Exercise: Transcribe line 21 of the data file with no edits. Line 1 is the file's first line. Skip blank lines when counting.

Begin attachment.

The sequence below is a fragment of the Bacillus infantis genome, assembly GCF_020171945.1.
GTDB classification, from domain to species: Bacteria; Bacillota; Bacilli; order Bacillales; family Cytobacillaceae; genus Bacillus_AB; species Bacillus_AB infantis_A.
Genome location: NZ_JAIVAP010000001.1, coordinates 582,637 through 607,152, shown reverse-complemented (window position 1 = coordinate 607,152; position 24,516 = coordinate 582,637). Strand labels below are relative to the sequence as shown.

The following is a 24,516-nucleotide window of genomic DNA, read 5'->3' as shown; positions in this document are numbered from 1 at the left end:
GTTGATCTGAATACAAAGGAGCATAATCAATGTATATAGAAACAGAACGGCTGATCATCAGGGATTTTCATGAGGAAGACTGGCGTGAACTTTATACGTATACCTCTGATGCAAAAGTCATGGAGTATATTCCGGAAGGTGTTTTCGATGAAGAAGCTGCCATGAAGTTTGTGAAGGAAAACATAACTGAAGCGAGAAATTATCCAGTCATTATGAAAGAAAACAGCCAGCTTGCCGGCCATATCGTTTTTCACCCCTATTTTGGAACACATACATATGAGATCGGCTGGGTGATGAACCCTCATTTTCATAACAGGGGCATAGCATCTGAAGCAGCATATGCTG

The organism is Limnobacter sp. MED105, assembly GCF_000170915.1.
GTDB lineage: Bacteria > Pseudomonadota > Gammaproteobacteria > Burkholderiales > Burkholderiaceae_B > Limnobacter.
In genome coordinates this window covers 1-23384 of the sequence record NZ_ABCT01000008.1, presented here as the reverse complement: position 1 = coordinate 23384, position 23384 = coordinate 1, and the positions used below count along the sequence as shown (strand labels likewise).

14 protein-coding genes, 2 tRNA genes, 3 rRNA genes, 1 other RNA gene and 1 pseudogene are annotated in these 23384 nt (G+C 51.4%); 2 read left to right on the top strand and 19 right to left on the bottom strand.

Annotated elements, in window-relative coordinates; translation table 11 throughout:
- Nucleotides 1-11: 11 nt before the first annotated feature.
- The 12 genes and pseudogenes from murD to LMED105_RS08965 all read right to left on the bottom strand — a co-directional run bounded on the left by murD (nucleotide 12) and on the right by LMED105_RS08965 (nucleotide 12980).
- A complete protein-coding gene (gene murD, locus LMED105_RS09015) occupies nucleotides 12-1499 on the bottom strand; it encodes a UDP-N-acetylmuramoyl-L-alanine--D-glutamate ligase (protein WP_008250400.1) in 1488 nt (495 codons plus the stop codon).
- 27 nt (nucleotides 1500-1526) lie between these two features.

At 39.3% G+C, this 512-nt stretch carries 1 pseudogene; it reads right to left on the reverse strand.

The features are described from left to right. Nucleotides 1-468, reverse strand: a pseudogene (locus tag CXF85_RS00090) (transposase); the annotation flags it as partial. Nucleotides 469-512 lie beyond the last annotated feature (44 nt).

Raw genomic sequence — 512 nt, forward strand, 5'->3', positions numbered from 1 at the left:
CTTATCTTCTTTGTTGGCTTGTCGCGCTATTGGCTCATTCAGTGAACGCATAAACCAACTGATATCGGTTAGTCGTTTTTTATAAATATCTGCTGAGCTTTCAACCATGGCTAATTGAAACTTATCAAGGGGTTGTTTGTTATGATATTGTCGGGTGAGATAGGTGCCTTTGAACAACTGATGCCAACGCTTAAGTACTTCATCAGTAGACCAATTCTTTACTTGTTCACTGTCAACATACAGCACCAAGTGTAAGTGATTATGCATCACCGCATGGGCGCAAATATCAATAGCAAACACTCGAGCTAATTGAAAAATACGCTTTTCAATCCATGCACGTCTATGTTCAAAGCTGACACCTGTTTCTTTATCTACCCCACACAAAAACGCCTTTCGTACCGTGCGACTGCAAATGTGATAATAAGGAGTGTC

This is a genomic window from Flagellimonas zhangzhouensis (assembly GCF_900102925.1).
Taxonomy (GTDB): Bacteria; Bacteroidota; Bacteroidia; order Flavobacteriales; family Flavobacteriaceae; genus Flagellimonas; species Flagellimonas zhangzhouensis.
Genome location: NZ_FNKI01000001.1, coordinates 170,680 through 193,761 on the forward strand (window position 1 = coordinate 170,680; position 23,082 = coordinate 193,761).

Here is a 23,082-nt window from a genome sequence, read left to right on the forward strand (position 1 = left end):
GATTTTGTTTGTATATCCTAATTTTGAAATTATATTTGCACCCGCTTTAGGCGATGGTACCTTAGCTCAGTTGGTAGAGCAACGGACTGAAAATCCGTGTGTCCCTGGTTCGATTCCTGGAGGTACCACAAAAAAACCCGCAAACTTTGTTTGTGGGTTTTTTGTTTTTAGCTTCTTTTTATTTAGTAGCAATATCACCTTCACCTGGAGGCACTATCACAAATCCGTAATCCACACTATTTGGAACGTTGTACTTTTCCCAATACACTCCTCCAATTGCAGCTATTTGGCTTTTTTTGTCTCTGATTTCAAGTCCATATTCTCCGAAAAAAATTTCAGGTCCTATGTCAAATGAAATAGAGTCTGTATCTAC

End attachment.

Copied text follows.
Genome location: NZ_FNKI01000001.1, coordinates 170,680 through 193,761 on the forward strand (window position 1 = coordinate 170,680; position 23,082 = coordinate 193,761).